LENT V - A - 17 JOHN 11. 1-45
Most of us know the essence of the story very well. Lazarus, the brother of Mary and Martha is ill. The sisters send word to their friend Jesus of their brother’s condition expecting Jesus to come immediately and heal him. Jesus sends word back to the sisters not too worry. Their brother’s illness will not lead to death.
Then, as strange as it might seem, Jesus delays two days before making his way to Bethany, a small village some two miles south of Jerusalem on the eastern slope of the Mount of Olives. Christ has recently had a close call with the Jewish authorities in Jerusalem who tried to stone him. He has escaped to the other side of the Jordan. When he announces to his disciples that he is going back in the vicinity of Jerusalem. They warn him not to.
He is determined to make the journey and Thomas, speaking for the other disciples who were present, declares that they will go with him expecting to die. Instead, Jesus informs them, that Lazarus has died. Why did he wait? What was Jesus doing during those two days?
By the time he reaches Bethany, Lazarus has been dead four days. The mourners see Jesus approaching and inform Martha who goes out to meet him. Martha said to Jesus, “Lord, if you had been here, my brother would not have died.”
The sisters had believed the message Jesus sent back that Lazarus would not die. But he was dead and dead for four days! The number of days was significant. At the time, rabbinical teaching proclaimed that after four days the body and soul were permanently separated with no hope of resuscitation.
Martha, as well as her sister Mary, believe in the power of Jesus to heal and make whole, but have not enough faith to believe that he could raise the dead. If only he had come earlier. He could have cured their brother of his illness.
It is to Martha, rather than Mary, that Jesus engages in a deep theological exchange concerning resurrection. Martha believes that the dead will one day rise, as most Jews of her day did. But to her, it would be a future event.
Her faith and hope was in the last day. Jesus, however, summons her to faith and decision now with the powerful words -“I am the resurrection, and the life. Those who believe in me, even though they die, will live…Do you believe this?” Martha says she does believe.
Neither of the sisters, nor the mourners, nor the disciples expected what came next? Mary now meets Jesus, and expresses the same feelings as her sister about his coming sooner, and how she knew that things would have been different if he had.
Jesus asks to see the tomb and Mary leads him to it. The mourners are weeping and wailing and following along behind. Mary and her sister begin to weep as they reach the tomb. Jesus over come with compassion weeps with them.
Then he commands that the stone be rolled away. Mary cautions him, “Lord, already there is a stench because he has been dead four days.” He negates that idea and challenges her faith once again. He speaks to the father out loud so all can hear. He thanks God for having heard his earlier prayer. His earlier prayer?
In the two silent days the other side of the Jordan, before he told his disciples of Lazarus’ illness, he was praying. Praying that though Lazarus would die, he would be preserved from corruption; praying that when they eventually arrived at Bethany, the body in the tomb would be whole and complete, ready to be summoned back to life.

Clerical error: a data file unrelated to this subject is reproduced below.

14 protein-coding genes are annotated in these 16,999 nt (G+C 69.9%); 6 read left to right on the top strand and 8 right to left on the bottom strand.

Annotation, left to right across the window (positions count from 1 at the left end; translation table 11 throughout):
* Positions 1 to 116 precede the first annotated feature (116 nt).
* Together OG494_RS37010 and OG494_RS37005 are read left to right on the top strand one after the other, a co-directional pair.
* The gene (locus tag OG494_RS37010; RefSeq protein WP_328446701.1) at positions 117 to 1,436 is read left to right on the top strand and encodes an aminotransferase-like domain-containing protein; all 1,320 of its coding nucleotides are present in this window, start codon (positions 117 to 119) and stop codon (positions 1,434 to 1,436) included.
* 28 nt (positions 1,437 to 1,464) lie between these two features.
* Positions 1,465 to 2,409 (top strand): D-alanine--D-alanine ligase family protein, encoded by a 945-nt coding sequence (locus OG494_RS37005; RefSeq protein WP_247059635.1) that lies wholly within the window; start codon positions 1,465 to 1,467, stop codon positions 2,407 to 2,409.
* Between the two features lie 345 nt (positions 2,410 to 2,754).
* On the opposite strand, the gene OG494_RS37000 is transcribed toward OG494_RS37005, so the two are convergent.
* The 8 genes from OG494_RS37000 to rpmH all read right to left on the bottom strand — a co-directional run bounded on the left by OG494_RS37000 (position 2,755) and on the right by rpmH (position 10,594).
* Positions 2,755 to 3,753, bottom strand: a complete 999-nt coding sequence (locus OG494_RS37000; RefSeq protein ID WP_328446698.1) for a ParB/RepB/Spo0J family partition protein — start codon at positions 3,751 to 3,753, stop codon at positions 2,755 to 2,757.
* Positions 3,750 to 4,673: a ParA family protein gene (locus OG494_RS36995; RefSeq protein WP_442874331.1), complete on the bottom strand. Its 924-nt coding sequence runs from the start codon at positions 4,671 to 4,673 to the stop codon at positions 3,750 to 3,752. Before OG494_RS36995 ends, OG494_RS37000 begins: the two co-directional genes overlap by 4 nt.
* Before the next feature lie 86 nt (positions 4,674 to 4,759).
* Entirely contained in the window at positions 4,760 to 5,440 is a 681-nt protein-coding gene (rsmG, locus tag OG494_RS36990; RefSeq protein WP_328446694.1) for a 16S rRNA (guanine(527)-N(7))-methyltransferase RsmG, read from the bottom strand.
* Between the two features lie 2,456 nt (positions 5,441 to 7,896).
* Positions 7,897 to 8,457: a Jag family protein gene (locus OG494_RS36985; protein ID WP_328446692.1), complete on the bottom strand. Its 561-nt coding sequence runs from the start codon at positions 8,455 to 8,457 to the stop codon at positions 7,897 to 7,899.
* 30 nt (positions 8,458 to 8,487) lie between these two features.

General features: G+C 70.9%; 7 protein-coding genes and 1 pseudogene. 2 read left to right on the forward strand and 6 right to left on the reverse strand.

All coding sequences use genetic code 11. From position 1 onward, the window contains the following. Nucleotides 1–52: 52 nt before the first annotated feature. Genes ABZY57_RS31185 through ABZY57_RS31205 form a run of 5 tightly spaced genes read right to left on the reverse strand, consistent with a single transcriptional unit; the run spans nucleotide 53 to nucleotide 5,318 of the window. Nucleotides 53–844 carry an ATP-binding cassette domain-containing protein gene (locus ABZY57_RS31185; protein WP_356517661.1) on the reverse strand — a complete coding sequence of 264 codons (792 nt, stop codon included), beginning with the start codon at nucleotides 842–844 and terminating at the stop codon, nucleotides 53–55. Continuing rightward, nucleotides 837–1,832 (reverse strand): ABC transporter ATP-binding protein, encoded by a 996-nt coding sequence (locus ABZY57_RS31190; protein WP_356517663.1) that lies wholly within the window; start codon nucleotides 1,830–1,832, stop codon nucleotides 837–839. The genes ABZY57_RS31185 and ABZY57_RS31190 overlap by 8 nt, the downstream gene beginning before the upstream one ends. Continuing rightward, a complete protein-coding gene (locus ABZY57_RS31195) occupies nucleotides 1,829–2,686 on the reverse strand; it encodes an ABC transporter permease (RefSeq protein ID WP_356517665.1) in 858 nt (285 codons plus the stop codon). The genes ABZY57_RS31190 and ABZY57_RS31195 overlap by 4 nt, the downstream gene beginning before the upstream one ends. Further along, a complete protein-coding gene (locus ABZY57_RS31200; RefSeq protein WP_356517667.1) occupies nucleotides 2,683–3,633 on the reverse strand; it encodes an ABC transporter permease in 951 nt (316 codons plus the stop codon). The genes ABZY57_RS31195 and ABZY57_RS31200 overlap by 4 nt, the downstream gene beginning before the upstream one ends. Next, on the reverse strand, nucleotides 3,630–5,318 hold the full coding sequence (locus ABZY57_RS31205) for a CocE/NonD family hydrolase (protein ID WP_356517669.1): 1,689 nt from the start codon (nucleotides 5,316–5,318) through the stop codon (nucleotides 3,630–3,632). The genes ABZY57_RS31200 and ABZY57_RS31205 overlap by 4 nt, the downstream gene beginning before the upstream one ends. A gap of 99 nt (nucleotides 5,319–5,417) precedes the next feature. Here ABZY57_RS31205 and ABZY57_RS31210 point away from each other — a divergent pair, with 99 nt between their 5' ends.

And when they take the stone away, he knows that his prayer has been answered. There is no stench of death.
But he was praying also for wisdom and guidance as to his own plans and movements. The fate of Lazarus and Jesus are connected. In praying for Lazarus, Jesus was aware that he was walking towards his own death, thus he was praying for the father’s will for what would come thereafter.
What Jesus was going to do for Lazarus would be, on the one hand, a principal reason why the authorities would want him out of the way. But it would be, on the other hand, the most powerful sign yet, of what Jesus’ life and work was all about, and of how in particular it would reach its climatic resolution.
The difference ends there. “Lazarus come out! “Lazarus came out of the tomb still wearing his burial clothes. Although resurrected, he would die again. Jesus’ journey would be through death and out the other side into a new sort of life. His burial clothes would be neatly folded and left in the tomb.
The story is not about Lazarus, but Jesus. The unspoken clue to it all was prayer and faith. The prayer of Jesus and the faith of Jesus in God’s power to give life. If Jesus needed to spend time in prayer and waiting how much more do we? A good Lenten question as we now approach Palm Sunday, the events of Holy Week, and the cross.
None of us likes to wait, for anything, especially for God to act on our behalf. His ways are not our ways. His timing is not our timing. He acts for our benefit, and not always in the ways we want, but always in accordance with our need and His will. And our prayer to God is not always one of thanksgiving, but most often, one of asking.
As we continue our Lenten journey with Jesus to Jerusalem and its climatic resolution, let us commit ourselves to model our relationship to God after that of Jesus by learning to wait on God, believing that His actions on our behalf will always be in our best interests.
Let us learn to pray with a thankful heart knowing that God has heard our prayer and will respond, for He knows our needs better than we ourselves. And let us give thanks to God the Father for the gift of new life now, and the hope of the life to come that is ours through faith in Him who died and rose again, even Jesus Christ, Our Lord.
Jesus said to Martha, “I am the resurrection and the life. Those who believe in me, even though they die, will live, and everyone who lives and believes in me will never die. Do you believe this?” Do we? AMEN+